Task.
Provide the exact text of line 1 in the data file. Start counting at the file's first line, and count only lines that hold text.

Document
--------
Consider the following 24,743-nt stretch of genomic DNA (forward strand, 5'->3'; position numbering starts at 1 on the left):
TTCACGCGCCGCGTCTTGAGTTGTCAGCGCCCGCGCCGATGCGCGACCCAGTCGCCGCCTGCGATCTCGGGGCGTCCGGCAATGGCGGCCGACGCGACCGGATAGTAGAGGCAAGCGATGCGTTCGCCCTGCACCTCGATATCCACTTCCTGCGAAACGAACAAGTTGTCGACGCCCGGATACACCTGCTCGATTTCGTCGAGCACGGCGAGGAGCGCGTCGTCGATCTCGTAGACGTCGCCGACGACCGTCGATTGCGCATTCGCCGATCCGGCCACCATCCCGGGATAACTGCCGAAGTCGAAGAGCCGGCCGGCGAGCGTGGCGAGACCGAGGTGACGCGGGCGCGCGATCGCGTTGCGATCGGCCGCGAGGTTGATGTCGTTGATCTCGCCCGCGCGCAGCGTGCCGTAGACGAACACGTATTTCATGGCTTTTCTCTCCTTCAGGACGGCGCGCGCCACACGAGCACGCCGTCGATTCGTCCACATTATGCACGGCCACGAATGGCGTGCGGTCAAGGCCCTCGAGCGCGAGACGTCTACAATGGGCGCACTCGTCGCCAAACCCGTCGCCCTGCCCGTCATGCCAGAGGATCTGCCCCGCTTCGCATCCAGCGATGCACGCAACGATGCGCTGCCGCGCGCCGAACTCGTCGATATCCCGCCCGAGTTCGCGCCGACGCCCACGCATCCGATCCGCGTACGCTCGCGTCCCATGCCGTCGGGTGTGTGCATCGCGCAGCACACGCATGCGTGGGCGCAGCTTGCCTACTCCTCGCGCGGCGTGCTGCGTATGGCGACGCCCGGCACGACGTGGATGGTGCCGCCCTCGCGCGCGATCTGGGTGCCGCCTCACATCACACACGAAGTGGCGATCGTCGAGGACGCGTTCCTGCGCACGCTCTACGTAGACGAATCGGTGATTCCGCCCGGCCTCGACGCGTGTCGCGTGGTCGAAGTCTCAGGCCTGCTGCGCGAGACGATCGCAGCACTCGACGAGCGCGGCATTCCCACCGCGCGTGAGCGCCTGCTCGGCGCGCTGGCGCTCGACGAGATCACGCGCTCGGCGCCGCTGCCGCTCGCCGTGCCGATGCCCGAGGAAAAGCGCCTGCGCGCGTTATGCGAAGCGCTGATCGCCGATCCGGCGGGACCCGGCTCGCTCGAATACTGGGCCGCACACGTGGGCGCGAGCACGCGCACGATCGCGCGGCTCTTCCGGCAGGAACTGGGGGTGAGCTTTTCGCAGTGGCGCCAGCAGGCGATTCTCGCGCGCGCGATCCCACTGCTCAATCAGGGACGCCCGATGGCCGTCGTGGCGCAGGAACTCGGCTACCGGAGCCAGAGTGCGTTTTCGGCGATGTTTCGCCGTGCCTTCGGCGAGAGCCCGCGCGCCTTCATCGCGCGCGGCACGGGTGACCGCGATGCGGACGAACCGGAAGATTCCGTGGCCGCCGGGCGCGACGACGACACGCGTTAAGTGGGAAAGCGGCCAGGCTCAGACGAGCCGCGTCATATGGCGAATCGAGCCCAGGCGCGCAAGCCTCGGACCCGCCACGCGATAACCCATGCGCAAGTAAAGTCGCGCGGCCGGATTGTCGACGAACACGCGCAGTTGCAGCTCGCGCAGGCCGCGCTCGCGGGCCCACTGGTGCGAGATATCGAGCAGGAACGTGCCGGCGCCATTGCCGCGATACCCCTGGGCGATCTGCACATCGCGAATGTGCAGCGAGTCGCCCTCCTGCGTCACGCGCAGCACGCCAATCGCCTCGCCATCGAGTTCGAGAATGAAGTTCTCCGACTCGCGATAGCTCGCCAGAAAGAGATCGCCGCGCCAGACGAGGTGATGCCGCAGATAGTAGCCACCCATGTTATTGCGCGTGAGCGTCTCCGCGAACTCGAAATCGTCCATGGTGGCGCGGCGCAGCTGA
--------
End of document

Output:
Consider the following 24,743-nt stretch of genomic DNA (forward strand, 5'->3'; position numbering starts at 1 on the left):